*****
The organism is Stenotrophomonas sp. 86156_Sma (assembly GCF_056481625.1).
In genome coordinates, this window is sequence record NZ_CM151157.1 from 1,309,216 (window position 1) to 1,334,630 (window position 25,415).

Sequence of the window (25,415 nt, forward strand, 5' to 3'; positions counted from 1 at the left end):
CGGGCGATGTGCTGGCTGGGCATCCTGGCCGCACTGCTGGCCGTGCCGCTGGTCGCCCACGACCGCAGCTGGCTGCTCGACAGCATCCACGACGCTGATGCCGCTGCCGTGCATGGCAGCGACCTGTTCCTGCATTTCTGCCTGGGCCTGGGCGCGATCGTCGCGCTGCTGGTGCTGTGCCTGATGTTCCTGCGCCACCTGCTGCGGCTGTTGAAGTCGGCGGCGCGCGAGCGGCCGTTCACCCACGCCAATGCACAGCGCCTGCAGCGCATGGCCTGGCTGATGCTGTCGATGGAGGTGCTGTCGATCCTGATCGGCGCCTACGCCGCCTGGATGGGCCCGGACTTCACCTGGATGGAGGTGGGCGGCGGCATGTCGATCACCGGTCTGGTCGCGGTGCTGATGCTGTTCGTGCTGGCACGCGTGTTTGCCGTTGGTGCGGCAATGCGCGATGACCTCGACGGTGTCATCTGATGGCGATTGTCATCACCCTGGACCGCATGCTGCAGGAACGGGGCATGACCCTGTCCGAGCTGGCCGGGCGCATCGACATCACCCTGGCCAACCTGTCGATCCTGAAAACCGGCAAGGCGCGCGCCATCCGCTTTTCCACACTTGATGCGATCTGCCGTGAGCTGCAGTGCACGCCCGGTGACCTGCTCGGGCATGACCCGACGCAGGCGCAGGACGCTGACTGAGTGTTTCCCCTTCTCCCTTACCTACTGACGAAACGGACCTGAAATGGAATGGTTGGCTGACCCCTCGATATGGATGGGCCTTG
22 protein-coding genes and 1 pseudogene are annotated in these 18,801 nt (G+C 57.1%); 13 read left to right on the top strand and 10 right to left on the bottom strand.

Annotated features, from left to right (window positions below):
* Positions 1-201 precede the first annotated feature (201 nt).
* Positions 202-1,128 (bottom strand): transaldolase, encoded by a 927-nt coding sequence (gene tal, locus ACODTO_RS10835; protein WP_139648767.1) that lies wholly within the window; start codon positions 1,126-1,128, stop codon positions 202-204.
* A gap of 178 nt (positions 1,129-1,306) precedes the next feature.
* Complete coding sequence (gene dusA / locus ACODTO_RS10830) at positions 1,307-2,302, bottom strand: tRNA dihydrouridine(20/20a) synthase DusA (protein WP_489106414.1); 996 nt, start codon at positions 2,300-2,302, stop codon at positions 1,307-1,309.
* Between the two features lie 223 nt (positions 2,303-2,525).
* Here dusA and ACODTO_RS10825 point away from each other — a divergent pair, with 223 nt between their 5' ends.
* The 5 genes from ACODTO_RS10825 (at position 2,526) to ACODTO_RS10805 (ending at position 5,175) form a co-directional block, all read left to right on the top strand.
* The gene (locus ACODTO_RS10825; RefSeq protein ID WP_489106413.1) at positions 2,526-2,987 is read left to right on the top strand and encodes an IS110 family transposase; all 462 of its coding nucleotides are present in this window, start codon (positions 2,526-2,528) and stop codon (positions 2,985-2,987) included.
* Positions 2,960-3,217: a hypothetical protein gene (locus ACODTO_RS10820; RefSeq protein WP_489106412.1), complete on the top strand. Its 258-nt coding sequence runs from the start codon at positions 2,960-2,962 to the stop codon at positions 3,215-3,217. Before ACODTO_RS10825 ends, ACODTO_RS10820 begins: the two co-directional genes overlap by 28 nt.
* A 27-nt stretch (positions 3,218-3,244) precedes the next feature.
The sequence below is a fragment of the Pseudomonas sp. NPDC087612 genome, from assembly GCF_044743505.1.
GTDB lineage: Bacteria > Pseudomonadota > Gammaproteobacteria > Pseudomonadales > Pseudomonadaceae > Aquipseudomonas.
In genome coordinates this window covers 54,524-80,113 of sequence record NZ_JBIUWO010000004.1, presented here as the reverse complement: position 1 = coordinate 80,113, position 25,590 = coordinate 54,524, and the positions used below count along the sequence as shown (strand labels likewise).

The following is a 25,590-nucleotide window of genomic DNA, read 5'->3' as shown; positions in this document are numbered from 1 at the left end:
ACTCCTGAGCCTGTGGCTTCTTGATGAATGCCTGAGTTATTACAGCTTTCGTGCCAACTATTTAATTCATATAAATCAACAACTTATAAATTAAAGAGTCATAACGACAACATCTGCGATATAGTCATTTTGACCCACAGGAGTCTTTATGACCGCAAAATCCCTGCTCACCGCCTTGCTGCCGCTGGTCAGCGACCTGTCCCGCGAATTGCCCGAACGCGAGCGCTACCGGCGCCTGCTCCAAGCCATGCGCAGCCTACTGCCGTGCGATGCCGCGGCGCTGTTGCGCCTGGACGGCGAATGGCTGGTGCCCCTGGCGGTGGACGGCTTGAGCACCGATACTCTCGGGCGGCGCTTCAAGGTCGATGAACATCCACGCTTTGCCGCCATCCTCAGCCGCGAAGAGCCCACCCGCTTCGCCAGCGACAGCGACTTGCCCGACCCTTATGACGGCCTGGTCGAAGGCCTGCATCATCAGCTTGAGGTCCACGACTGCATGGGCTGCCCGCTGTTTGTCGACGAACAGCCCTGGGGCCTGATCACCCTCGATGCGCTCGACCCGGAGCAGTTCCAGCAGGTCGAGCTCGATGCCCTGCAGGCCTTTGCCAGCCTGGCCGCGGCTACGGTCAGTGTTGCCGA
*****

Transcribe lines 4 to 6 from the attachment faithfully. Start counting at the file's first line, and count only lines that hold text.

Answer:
CGGGCGATGTGCTGGCTGGGCATCCTGGCCGCACTGCTGGCCGTGCCGCTGGTCGCCCACGACCGCAGCTGGCTGCTCGACAGCATCCACGACGCTGATGCCGCTGCCGTGCATGGCAGCGACCTGTTCCTGCATTTCTGCCTGGGCCTGGGCGCGATCGTCGCGCTGCTGGTGCTGTGCCTGATGTTCCTGCGCCACCTGCTGCGGCTGTTGAAGTCGGCGGCGCGCGAGCGGCCGTTCACCCACGCCAATGCACAGCGCCTGCAGCGCATGGCCTGGCTGATGCTGTCGATGGAGGTGCTGTCGATCCTGATCGGCGCCTACGCCGCCTGGATGGGCCCGGACTTCACCTGGATGGAGGTGGGCGGCGGCATGTCGATCACCGGTCTGGTCGCGGTGCTGATGCTGTTCGTGCTGGCACGCGTGTTTGCCGTTGGTGCGGCAATGCGCGATGACCTCGACGGTGTCATCTGATGGCGATTGTCATCACCCTGGACCGCATGCTGCAGGAACGGGGCATGACCCTGTCCGAGCTGGCCGGGCGCATCGACATCACCCTGGCCAACCTGTCGATCCTGAAAACCGGCAAGGCGCGCGCCATCCGCTTTTCCACACTTGATGCGATCTGCCGTGAGCTGCAGTGCACGCCCGGTGACCTGCTCGGGCATGACCCGACGCAGGCGCAGGACGCTGACTGAGTGTTTCCCCTTCTCCCTTACCTACTGACGAAACGGACCTGAAATGGAATGGTTGGCTGACCCCTCGATATGGATGGGCCTTG
22 protein-coding genes and 1 pseudogene are annotated in these 18,801 nt (G+C 57.1%); 13 read left to right on the top strand and 10 right to left on the bottom strand.

Annotated features, from left to right (window positions below):